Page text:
You may not get it just yet, you may not see a need, but you would be wrong to dismiss wearable technology.
It’s true, I’m a sucker for Apple’s sleek, new gear. Say what you want about Apple’s expensive and usually proprietary advancements, but you can’t ignore their knack for design. Apple products appeal to both the geek, and fashionista in me. Apple announced the much anticipated Apple Watch today, and even though it won’t technically be available until early next year, it excited a lot Apple loyalists.
Social media was buzzing all day with announcements and opinions, and comparisons to products already on the market. With new technologies come new questions: What is a smart watch? Why do I want one? But if you are asking yourself, “Do I need a watch?” you are asking the wrong question.
As consumers, as teachers and students, we often take new products and try to substitute them for products we know. Think back just a few years ago…
When my teachers were first introduced to the document camera, they wanted to know how to use their old transparencies under this new, sophisticated device. They were asking the wrong question. This document camera could do so much more than project an image on the screen. It took some practical hands-on demonstrations to get them to see that the new tool could do new things.
A couple years later the iPod Touch was introduced. I was tasked with testing this new-fangled device to see how it could be used to improve student learning. Please note, this was before the App Store! I didn’t understand the advantages that this new device could offer. I didn’t see where this was going. I was asking the wrong question.
A few years later, a mere four years ago, the iPad was born. Again, I was lucky enough to be in a district that was an early-adopter. Many of the leaders around me immediately started buying fancy cases with built-in keyboards. They wanted to turn their beautiful touch-screen iPads into mini laptops. They didn’t get it. They were at the substitution level. It took a couple years for people to realize that tablets were a game-changer, a whole new category of technology with a whole new world of possibilities.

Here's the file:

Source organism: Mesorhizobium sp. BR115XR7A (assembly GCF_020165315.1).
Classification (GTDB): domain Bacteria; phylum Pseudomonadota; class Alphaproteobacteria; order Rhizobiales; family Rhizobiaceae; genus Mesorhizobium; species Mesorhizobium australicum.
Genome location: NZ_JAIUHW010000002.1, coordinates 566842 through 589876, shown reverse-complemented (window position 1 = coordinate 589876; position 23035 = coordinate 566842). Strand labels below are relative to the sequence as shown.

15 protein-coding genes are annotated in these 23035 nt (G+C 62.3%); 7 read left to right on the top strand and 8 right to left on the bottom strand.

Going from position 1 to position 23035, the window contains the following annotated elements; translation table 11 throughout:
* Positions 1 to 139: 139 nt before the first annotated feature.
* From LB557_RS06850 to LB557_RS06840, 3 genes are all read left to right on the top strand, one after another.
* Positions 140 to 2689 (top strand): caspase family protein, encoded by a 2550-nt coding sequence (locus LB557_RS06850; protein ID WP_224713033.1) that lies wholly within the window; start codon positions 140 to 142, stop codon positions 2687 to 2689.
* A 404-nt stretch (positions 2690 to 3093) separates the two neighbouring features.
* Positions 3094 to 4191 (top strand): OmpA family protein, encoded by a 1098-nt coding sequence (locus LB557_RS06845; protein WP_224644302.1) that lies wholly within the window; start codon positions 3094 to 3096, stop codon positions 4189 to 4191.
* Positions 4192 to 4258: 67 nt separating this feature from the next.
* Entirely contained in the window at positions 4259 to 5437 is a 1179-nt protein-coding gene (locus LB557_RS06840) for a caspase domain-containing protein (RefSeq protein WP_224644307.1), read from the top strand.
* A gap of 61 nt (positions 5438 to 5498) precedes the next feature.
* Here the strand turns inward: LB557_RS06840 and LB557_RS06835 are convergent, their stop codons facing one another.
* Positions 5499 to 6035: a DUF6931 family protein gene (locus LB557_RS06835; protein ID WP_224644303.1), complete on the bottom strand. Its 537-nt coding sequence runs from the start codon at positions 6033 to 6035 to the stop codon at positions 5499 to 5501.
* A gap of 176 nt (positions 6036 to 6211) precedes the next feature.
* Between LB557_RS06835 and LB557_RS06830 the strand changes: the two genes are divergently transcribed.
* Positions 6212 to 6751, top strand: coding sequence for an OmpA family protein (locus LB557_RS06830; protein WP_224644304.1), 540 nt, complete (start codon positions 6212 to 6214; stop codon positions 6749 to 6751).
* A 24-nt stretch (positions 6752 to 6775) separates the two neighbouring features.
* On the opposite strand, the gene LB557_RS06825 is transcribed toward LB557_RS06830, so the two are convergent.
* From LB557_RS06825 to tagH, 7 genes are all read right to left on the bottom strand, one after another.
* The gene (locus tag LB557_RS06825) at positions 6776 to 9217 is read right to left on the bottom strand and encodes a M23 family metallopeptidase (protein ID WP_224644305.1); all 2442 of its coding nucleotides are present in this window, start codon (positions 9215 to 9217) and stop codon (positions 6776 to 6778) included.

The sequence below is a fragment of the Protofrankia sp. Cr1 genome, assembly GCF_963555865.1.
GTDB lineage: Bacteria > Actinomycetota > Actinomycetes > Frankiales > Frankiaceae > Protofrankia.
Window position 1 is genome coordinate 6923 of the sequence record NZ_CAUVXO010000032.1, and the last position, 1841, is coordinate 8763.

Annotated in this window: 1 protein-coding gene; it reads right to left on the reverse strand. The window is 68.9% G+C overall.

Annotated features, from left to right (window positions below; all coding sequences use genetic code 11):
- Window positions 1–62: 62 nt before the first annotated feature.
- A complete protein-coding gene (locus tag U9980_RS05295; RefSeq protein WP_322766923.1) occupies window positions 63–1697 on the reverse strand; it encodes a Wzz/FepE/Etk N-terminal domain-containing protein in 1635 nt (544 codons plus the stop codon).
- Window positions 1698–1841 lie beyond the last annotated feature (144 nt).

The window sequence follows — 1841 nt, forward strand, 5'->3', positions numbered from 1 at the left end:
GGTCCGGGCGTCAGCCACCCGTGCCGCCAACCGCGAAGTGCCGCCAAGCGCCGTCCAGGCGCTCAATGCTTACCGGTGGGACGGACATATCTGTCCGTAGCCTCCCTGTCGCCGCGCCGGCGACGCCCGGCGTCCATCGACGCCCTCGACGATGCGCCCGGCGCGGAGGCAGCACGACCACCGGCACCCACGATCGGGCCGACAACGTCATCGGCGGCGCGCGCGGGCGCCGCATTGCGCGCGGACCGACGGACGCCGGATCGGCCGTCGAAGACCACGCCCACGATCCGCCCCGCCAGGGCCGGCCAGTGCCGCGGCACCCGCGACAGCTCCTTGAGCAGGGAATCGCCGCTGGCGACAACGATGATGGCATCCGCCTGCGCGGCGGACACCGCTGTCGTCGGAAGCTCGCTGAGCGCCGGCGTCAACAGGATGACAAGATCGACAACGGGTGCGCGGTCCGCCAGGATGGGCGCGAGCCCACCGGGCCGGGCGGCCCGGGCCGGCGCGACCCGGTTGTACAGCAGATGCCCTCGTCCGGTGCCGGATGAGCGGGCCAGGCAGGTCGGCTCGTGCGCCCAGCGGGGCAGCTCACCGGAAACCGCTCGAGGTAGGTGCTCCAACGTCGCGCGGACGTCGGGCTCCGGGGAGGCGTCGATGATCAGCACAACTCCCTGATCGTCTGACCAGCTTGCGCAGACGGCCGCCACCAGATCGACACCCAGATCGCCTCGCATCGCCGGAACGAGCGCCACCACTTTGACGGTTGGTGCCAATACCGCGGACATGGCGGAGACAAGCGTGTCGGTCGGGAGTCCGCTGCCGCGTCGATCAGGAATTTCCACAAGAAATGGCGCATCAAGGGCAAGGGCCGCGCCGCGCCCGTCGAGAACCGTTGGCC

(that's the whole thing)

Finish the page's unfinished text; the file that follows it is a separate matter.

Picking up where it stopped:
Enter the smart watch…If you are so quick to dismiss the smart watch because you don’t need a watch, YOU ARE ASKING THE WRONG QUESTION! We have entered a whole new category of devices: wearables. Whether it’s the Apple Watch, Moto 360, Google Glass, or Oculus, it doesn’t matter, folks. The age of wearables is here! These new tools can do new things, and the game-change is just around the corner. Soon students will be walking into our classrooms wearing all manner of wearable technologies. How will you use this to engage your students? What new adventures will be born in your classroom? Be open to new ideas and ideas that can transform. The right question is simply one that asks what new things are possible with this new tool? Is Wearable Technology a Game Changer?
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